The next three seasons were brilliant, with two more promotions, either side of a relegation, following a very brief flirtation with the second tier. The mid-to-late-noughties were strange times. We flirted with success, finishing seventh in 2007/08 as well as with danger. May 2009 saw us escape relegation back to the fourth tier on the final day, Nicky Forster scoring the vital goal at Withdean. This was my son Fraser’s first ‘proper’ season and he loved it, despite the many soakings on the open seating in the Family Stand.
Autumn 2009 saw the arrival of Gus Poyet. His first game was away at Southampton, who were themselves recovering from off-field turmoil. St Marys played host to just over 2,700 Albion fans, including me and Fraser. It was a short trip for us, about 5 miles, and although we were a bit apprehensive, we were hoping the team would do us proud. A 3-1 win did that in spades.
Fraser was able to go to School the next day and hold his head high. That was the real tipping point for him in terms of his Albion support. You always hope your kids will listen to sense and support the same team as you. In 2009/10 Fraser really got the bug.
The following season it all came together in glorious style. We won League One, playing some of the best football many supporters had seen for a long, long time. At the same time, our brilliant new stadium was rising from the Sussex downland and we had a new man at the helm in the Boardroom. Tony Bloom was in charge, the latest in a long line of Blooms with an association to the club. Many of the objections to Falmer surrounded the ‘spoiling’ of an area of outstanding natural beauty. What a load of old rubbish. The stadium IS an area of outstanding natural beauty. Biased? Not me.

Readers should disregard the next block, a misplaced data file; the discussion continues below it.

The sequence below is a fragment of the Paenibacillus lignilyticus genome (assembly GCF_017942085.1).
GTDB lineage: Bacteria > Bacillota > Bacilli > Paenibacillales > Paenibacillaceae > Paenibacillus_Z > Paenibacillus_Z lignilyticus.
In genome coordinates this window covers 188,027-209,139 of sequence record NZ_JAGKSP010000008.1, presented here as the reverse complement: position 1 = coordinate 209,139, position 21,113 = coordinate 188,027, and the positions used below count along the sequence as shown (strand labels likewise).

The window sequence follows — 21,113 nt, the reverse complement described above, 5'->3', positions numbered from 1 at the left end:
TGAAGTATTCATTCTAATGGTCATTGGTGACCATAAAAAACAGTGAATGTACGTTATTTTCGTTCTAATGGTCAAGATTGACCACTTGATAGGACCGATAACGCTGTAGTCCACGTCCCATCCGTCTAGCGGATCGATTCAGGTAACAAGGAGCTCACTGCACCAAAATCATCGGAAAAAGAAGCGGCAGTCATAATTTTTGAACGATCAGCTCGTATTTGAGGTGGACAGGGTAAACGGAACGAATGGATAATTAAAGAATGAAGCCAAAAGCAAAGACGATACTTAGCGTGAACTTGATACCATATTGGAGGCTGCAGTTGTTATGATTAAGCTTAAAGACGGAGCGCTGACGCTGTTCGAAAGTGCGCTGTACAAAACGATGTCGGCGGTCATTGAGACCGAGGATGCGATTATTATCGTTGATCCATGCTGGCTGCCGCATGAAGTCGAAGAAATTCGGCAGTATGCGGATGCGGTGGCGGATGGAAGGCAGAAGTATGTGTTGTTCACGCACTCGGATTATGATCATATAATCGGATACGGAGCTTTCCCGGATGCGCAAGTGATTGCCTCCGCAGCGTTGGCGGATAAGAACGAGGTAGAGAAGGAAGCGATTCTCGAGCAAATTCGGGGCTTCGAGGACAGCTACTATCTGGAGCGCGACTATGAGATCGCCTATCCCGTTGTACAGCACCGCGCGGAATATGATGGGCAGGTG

So there we were, back in The Championship with a new ground. The Manager and team seemed capable of holding their own, despite the loss of Glenn Murray to Crystal Palace. The first season at Falmer ended with us in 10th place but the following season, it all stepped up. Me and Fraser were season ticket holders in the North Stand and were absolutely loving it. A 3-0 win at home against Palace was the high point, with some absolute scenes being witnessed when David Lopez smashed in a free kick just before half time. Play-off heartbreak then followed and it’s still difficult to talk about it, even now, mainly because it made Fraser cry. A 2-0 defeat was bad enough but when we saw the Palace players celebrating at the end of the game, that was hard to take.
The following season brought more play-off nightmares, but at least we could say we lost to the better team in Derby County. 2014/15 started with a new man in charge (Sami Hyppia) but any hopes that his playing pedigree would translate to success on the pitch were soon well and truly dashed. We were shit, really shit. The low point for me was the Millwall game just before Christmas when we were woeful. Fighting is never a good thing to see at football but to witness our fans scrapping with each other was tough. Thankfully, Tony Bloom put him out of his misery and brought in Chris Hughton. The rest of course, is history.
The quiet assurance of Hughton is a joy to watch. He never seems to get over-excited and in front of the camera, he is always cool, calm and collected. The disappointment of 2015/16, first at Middlesbrough then at The Amex with Sheffield Wednesday beating us in the play-offs, was very, very hard to take.